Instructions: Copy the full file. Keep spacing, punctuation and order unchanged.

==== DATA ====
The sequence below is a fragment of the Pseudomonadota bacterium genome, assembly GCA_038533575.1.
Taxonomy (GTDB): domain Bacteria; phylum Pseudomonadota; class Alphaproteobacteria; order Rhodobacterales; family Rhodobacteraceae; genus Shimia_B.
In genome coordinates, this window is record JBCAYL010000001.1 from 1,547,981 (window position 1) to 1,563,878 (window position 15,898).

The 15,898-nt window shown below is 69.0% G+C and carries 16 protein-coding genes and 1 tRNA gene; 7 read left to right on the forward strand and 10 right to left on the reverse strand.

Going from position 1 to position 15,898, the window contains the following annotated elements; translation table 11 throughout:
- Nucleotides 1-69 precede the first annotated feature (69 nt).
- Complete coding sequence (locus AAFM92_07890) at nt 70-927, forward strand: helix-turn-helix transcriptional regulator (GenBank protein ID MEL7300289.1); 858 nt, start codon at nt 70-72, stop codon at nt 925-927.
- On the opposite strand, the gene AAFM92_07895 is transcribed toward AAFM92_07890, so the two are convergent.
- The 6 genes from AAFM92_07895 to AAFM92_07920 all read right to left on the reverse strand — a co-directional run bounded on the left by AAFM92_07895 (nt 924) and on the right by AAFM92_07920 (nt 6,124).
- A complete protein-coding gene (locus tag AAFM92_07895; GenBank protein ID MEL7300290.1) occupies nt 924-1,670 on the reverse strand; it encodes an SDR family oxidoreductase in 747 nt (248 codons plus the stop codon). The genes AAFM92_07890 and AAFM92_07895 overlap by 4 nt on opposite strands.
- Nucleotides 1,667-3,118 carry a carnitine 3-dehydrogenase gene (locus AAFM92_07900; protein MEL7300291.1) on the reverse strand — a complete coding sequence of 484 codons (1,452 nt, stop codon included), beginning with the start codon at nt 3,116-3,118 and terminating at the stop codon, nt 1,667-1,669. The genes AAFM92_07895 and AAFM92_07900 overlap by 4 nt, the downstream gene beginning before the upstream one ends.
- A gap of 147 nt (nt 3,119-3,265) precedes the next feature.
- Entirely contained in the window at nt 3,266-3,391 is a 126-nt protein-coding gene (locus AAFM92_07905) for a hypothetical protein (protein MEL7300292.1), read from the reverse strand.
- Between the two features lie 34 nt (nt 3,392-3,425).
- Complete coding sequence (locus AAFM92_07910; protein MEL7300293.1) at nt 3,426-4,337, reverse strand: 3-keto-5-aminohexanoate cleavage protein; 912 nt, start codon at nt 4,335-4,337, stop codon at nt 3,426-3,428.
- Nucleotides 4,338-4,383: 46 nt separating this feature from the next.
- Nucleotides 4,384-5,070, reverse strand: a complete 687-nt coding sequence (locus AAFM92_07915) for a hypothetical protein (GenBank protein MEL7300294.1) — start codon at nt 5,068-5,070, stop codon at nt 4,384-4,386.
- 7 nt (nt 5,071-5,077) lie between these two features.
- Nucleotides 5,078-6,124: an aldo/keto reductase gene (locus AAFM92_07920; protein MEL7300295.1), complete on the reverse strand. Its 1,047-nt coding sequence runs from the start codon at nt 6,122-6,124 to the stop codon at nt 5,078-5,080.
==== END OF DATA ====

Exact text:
The sequence below is a fragment of the Pseudomonadota bacterium genome, assembly GCA_038533575.1.
Taxonomy (GTDB): domain Bacteria; phylum Pseudomonadota; class Alphaproteobacteria; order Rhodobacterales; family Rhodobacteraceae; genus Shimia_B.
In genome coordinates, this window is record JBCAYL010000001.1 from 1,547,981 (window position 1) to 1,563,878 (window position 15,898).

The 15,898-nt window shown below is 69.0% G+C and carries 16 protein-coding genes and 1 tRNA gene; 7 read left to right on the forward strand and 10 right to left on the reverse strand.

Going from position 1 to position 15,898, the window contains the following annotated elements; translation table 11 throughout:
- Nucleotides 1-69 precede the first annotated feature (69 nt).
- Complete coding sequence (locus AAFM92_07890) at nt 70-927, forward strand: helix-turn-helix transcriptional regulator (GenBank protein ID MEL7300289.1); 858 nt, start codon at nt 70-72, stop codon at nt 925-927.
- On the opposite strand, the gene AAFM92_07895 is transcribed toward AAFM92_07890, so the two are convergent.
- The 6 genes from AAFM92_07895 to AAFM92_07920 all read right to left on the reverse strand — a co-directional run bounded on the left by AAFM92_07895 (nt 924) and on the right by AAFM92_07920 (nt 6,124).
- A complete protein-coding gene (locus tag AAFM92_07895; GenBank protein ID MEL7300290.1) occupies nt 924-1,670 on the reverse strand; it encodes an SDR family oxidoreductase in 747 nt (248 codons plus the stop codon). The genes AAFM92_07890 and AAFM92_07895 overlap by 4 nt on opposite strands.
- Nucleotides 1,667-3,118 carry a carnitine 3-dehydrogenase gene (locus AAFM92_07900; protein MEL7300291.1) on the reverse strand — a complete coding sequence of 484 codons (1,452 nt, stop codon included), beginning with the start codon at nt 3,116-3,118 and terminating at the stop codon, nt 1,667-1,669. The genes AAFM92_07895 and AAFM92_07900 overlap by 4 nt, the downstream gene beginning before the upstream one ends.
- A gap of 147 nt (nt 3,119-3,265) precedes the next feature.
- Entirely contained in the window at nt 3,266-3,391 is a 126-nt protein-coding gene (locus AAFM92_07905) for a hypothetical protein (protein MEL7300292.1), read from the reverse strand.
- Between the two features lie 34 nt (nt 3,392-3,425).
- Complete coding sequence (locus AAFM92_07910; protein MEL7300293.1) at nt 3,426-4,337, reverse strand: 3-keto-5-aminohexanoate cleavage protein; 912 nt, start codon at nt 4,335-4,337, stop codon at nt 3,426-3,428.
- Nucleotides 4,338-4,383: 46 nt separating this feature from the next.
- Nucleotides 4,384-5,070, reverse strand: a complete 687-nt coding sequence (locus AAFM92_07915) for a hypothetical protein (GenBank protein MEL7300294.1) — start codon at nt 5,068-5,070, stop codon at nt 4,384-4,386.
- 7 nt (nt 5,071-5,077) lie between these two features.
- Nucleotides 5,078-6,124: an aldo/keto reductase gene (locus AAFM92_07920; protein MEL7300295.1), complete on the reverse strand. Its 1,047-nt coding sequence runs from the start codon at nt 6,122-6,124 to the stop codon at nt 5,078-5,080.